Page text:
Karla and I headed to Tijuana when we heard that the local government was giving the covid vaccine to anyone who wanted it. We used a Fabio’s chest as luggage bags because although we didn’t bring our bikes, we had the idea of borrowing some to move around the city and try to fit in an overnighter, so we also brought our sleeping bags and bike touring tool kit. With the Baja Divide being so close the thought of jumping on it crossed our minds but we decided to settle for something that required fewer logistics and that could be started and finished from the place we were staying in.
La Costa de Hermosillo is the name for a vast expanse of land that covers from the west of the city of Hermosillo all the way to the coast of the Gulf of California, 100 km (60 miles) away. Once part of the territory where the Comca’ac Natives thrived, nowadays it’s mainly used for agriculture; during the 19th century, the Comca’ac, most frequently called “Seri” which means “people of the sand” in Yaqui language, were persecuted and almost wiped out completely by the Mexican army and ranchers who had interest in this territory, and the few survivors of the already dispersed Comca’ac Nation were progressively displaced further and further towards the coast till they reached the land they occupy today, where water is scarce and life conditions are harsh. Rain is not often seen around here, and agriculture is only possible via drilling wells and bringing water from other parts. La Costa de Hermosillo is flat as it is possible for land to be, so making long distances by bike in this region is a matter of keeping your bars straight and moving early, because it’s usually around noon that the wind picks up.
Reasons to go on a bike trip have different origins; this one, in particular, originated when I saw a photo of several rock pillars lined together and I wanted to see them in person. Located in the heart of the Guarijío/Makurawe Native’s land in the southeast of my home state Sonora, “Los Pilares de San Bernardo” have witnessed the centuries that the Guarijío have made of this place their home, and in the last decade, the construction of a controversial megaproject by the federal government. Promoted with the idea of building a dam to prevent floodings further down the Mayo Valley and provide the local communities with water all year long, this project was given a fast forward before being fully evaluated and is also splattered with shady agreements between the government, big agricultural and mining companies and “local authorities” that some of the Guarijío don’t recognize as such.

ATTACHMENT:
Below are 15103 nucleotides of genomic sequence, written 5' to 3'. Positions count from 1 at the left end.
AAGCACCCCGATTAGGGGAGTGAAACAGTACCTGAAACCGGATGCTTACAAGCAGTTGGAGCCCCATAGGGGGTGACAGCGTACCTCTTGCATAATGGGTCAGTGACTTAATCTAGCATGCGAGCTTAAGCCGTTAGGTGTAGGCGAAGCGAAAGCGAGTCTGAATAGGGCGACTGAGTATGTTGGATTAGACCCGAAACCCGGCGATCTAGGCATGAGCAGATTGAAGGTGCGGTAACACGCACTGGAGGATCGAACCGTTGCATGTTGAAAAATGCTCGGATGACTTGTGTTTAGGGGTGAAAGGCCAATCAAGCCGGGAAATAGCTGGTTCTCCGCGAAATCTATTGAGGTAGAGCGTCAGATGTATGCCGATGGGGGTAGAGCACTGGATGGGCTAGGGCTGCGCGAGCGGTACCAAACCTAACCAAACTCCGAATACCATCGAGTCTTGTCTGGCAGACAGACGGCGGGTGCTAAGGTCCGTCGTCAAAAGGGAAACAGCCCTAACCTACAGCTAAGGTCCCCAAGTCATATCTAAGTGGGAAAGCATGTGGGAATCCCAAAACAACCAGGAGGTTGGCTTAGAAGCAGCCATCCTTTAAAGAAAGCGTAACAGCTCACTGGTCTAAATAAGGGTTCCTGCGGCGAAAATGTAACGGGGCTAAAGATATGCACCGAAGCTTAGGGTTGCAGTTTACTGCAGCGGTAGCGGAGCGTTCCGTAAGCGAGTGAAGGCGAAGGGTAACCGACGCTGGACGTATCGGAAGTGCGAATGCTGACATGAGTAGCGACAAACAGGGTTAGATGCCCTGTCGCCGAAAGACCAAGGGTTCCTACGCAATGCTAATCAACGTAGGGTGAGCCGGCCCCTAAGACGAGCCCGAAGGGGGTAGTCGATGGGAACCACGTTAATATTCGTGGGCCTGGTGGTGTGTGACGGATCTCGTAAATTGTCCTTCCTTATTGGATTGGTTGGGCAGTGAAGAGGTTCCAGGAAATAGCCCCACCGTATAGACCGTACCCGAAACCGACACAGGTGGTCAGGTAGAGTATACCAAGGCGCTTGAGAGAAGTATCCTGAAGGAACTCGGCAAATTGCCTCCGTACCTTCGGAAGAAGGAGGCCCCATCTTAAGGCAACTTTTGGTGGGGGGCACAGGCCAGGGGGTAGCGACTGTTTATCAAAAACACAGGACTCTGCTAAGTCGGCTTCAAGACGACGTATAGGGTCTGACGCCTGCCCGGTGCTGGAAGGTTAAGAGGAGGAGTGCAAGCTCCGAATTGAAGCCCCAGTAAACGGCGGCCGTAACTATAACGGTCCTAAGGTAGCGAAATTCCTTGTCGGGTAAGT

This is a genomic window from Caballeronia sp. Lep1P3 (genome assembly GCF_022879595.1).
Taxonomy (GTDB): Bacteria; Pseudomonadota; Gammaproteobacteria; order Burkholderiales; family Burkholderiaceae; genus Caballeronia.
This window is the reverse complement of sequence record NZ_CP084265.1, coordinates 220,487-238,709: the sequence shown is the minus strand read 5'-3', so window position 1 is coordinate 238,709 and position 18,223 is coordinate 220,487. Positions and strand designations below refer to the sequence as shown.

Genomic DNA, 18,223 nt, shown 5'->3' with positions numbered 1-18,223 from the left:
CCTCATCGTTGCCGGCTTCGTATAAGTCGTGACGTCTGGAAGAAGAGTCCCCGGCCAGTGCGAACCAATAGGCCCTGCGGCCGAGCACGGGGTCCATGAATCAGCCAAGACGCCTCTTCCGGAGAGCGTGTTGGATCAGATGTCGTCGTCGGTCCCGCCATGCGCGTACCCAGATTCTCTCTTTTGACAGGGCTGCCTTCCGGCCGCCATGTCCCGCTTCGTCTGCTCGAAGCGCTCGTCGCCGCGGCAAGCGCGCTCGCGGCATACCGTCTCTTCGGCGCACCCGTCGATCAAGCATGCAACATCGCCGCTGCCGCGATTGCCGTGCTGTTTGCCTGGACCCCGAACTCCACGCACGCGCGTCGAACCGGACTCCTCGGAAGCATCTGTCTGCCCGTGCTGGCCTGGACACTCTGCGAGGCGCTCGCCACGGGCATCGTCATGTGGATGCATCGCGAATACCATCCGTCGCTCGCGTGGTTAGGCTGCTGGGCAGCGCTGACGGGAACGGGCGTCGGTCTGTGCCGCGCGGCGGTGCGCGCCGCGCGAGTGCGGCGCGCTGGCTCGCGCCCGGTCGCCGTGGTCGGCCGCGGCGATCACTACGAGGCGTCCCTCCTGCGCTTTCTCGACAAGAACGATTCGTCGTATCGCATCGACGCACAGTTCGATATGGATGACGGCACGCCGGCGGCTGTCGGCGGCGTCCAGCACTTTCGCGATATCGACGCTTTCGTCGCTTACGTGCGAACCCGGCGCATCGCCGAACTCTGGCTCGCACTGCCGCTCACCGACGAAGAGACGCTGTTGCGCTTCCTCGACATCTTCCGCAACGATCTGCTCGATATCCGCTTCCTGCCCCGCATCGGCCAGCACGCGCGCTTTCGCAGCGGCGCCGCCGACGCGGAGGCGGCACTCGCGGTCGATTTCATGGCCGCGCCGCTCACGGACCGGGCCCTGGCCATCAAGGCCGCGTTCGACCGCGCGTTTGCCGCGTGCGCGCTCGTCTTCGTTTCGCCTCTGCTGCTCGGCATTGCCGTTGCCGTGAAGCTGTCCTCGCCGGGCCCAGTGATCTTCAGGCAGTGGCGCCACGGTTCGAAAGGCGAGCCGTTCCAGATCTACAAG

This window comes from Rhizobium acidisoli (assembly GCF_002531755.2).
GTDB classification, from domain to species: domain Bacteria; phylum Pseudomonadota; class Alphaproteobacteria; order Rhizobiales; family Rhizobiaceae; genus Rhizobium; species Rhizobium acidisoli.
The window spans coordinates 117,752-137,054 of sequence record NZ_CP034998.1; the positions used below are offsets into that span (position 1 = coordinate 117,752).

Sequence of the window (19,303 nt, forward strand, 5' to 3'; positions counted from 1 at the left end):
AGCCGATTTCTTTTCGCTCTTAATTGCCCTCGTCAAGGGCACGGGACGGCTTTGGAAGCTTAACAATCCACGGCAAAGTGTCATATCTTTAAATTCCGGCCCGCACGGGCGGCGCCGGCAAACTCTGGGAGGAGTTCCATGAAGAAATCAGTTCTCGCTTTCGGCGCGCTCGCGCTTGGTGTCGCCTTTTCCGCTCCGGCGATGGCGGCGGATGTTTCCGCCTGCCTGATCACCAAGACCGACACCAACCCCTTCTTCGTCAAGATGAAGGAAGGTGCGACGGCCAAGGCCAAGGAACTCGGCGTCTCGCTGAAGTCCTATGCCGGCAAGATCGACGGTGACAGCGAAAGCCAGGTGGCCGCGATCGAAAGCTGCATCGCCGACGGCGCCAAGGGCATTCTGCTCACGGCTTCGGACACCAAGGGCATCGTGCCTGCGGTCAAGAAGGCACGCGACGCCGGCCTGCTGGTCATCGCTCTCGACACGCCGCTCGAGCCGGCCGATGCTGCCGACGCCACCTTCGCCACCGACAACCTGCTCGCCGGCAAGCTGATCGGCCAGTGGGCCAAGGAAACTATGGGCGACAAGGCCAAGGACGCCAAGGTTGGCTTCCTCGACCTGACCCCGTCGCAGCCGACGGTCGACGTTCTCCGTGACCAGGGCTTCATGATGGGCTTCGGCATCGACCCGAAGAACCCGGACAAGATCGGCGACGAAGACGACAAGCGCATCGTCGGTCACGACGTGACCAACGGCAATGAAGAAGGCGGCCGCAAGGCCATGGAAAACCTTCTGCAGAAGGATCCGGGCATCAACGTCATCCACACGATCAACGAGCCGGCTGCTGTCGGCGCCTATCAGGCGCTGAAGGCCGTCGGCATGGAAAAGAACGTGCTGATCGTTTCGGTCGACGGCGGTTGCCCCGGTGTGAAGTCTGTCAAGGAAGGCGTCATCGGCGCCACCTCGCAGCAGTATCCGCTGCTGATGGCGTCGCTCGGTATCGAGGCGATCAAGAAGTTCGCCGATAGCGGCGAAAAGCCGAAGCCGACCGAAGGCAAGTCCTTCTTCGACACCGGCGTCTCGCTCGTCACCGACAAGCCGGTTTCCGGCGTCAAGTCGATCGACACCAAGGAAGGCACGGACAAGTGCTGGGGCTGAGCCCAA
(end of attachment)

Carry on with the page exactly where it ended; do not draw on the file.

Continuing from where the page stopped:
Álamos is a town in the southeast of the Mexican state of Sonora popular for its colonial architecture and for hosting an annual art and music festival and is also part of the network of “Pueblos Mágicos” in the country. After taking the long way from the nearest city which took me and my friend Javo five days instead of the 65 km on the main road, we arrived looking for the commodities of a town with full services. As we ride on the cobbled streets and alleys that give this town part of its essence, the fresh memories from the days that brought us here are slowly replaced by the blurry, drunken memories from my college days coming to the biggest music festival in the state. I recognize porches where I slept or found my friends sleeping, and the house where an old man invited me for a morning sip of lechuguilla, a distilled liquor made from a local species of agave, which he was drinking from a repurposed coca-cola bottle.
Security in México is a topic I don’t usually talk about; in order to keep myself from falling into hopelessness, I try to focus and highlight the good actions of people. Nevertheless, it’s like a pebble that you always carry in your pocket: you know it’s there, you touch it when you reach for other stuff, and although you are mostly used to it, some days it just decides to poke your leg. Adventure cyclists in the country generally have this factor in consideration at different levels depending on region and other circumstances, so here we’ll go a little over the topic but hey, there are some happy parts in this story too, for good balance.